The changes to which wood is subject are partly mechanical in their nature, consisting of alterations in the water capacity, and consequent alterations in shape; partly chemical, caused chiefly by the decomposition of the sap, which finally leads to the decay of the wood.

I. Changes In The Water Capacity, And The Changes In Form Which Are Thereby Produced

Newly felled timber contains, as has been said, a large proportion of water - sometimes as much as 50 per cent, of its own weight. After lying for some time in a dry and airy place, it loses about half its amount of water by evaporation. Sawn or split wood, dried for a year or two under cover, still retains 10 to 15 per cent, of water, and only by continuous application of heat, or drying in an oven, can the water in timber be completely expelled.

During the process of drying, timber decreases in volume or shrinks. If exposed again to moisture it increases in volume or swells.

Changes in the volume of timber.

If any given piece of timber were uniform in texture throughout, and if no obstacles in any direction were presented to its expansion, the only result of shrinking or swelling would be alteration in volume ; there would be no change in form. This, however, is seldom the case. Generally speaking, the texture of the wood varies in different parts of the same piece. Again, it is often used under conditions which do not permit it to shrink or swell freely in all directions ; consequently, it shrinks or swells more in one place than in another.

When one part of a piece of timber shrinks more rapidly than an adjacent part, the wood cracks. If, on the other hand, one part swells more than another, or if the adjacent part meets with some obstacle to its expansion, the timber changes in shape - it becomes warped.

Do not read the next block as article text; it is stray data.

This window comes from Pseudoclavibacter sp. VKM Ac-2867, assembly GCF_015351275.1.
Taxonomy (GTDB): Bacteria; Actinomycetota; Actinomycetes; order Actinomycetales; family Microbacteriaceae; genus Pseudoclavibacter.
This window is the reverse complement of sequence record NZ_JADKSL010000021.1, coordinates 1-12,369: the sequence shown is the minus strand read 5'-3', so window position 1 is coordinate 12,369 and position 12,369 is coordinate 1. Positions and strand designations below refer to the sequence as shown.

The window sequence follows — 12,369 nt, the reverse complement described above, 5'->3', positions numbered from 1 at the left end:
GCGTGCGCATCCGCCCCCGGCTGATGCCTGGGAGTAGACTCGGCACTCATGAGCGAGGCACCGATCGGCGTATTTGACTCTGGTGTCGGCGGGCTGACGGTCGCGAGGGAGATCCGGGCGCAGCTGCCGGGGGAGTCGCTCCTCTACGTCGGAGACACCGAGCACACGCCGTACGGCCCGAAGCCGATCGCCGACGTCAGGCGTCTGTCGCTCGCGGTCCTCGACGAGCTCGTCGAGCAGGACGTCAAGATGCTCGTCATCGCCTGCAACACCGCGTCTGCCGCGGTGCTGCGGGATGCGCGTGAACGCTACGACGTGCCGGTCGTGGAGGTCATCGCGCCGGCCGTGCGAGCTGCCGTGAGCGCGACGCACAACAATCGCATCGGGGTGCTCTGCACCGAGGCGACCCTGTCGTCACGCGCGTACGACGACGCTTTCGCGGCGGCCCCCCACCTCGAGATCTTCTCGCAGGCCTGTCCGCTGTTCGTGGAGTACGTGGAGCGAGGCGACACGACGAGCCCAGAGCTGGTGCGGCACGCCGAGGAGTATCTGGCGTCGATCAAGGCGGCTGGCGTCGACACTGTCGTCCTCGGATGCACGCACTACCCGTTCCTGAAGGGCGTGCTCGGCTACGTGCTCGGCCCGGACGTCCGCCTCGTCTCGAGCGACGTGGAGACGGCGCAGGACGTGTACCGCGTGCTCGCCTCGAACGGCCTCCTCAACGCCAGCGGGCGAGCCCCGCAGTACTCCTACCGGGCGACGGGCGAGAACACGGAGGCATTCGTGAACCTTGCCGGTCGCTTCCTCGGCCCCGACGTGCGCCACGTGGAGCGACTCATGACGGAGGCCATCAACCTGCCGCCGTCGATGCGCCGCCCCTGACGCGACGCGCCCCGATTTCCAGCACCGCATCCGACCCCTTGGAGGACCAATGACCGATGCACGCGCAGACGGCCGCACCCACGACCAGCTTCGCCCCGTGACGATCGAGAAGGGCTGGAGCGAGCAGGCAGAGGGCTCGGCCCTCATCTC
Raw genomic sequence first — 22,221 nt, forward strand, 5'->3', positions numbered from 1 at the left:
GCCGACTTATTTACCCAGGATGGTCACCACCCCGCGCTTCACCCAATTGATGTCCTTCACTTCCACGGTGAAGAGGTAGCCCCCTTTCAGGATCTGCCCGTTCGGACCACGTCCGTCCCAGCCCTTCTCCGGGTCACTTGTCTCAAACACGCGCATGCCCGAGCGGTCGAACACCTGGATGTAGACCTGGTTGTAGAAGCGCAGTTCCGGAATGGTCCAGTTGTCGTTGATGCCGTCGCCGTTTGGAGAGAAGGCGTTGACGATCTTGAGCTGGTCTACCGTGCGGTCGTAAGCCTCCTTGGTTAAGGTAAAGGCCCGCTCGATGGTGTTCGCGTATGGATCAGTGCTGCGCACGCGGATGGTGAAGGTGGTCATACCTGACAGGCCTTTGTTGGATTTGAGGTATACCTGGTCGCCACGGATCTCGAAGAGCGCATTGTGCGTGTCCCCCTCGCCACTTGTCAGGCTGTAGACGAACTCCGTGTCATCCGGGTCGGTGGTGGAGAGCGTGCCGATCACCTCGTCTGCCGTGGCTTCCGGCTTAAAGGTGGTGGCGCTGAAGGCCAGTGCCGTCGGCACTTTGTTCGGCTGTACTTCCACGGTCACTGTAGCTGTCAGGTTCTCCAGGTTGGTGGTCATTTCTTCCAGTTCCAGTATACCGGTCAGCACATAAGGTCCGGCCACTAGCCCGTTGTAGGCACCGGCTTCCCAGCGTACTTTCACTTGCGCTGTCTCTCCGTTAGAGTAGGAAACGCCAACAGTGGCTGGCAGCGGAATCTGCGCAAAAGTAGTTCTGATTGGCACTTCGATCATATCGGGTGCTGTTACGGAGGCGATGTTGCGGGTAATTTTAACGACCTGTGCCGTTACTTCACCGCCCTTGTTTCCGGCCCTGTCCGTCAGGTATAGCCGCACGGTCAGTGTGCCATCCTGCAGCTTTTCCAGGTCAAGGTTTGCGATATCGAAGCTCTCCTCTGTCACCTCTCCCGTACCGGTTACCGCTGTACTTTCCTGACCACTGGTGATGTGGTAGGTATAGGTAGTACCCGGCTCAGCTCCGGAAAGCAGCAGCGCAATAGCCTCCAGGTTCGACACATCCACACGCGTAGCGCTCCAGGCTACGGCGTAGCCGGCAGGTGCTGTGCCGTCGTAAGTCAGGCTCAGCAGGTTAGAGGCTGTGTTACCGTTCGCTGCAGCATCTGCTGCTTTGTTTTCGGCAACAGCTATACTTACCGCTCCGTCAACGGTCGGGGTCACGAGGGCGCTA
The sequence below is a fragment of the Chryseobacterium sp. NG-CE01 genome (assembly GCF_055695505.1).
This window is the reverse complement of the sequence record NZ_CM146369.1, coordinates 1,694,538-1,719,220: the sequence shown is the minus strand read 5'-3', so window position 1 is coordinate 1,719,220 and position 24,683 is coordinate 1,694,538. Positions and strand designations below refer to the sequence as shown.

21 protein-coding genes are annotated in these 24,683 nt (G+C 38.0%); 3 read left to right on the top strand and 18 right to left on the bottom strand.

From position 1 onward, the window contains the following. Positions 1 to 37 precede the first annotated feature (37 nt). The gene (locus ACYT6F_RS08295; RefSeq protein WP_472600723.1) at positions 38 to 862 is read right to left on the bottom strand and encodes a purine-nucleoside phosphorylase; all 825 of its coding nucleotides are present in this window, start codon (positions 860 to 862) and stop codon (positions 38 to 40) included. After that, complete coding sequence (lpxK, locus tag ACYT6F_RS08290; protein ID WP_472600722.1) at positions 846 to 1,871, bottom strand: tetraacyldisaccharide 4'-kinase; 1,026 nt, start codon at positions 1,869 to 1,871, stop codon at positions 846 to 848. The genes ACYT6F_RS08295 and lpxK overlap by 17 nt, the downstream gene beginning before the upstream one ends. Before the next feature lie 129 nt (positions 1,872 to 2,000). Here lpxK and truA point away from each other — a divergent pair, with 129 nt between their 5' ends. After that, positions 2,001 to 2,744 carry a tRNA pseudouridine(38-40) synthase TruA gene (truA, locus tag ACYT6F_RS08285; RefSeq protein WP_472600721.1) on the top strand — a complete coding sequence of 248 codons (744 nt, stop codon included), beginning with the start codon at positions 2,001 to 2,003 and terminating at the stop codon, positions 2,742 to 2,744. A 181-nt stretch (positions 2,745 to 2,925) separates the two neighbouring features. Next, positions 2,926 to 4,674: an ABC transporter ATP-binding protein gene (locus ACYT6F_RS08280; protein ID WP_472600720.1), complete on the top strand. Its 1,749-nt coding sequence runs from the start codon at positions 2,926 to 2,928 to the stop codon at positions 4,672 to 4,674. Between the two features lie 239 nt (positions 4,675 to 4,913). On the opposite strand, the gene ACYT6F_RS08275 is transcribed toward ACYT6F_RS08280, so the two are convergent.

The shrinkage of timber stands in close connection with the amount of water contained. The more water it gives off while drying, the more it shrinks. Similarly the warmer and drier the air in which it is placed, the greater the shrinkage.

Some kinds of wood shrink more than others, and the same kind of wood shrinks differently in different directions.

Shrinkage in different directions.

All wood shrinks least in the direction of the fibres' length, and generally so very little that the difference need not be taken into consideration. But the difference caused by shrinking is very great across the fibres, and in tangential section it is two or three times greater than in radial section, or in the plane of the medullary rays. The sap-wood, which contains more water than the heart-wood, always shrinks more than the latter.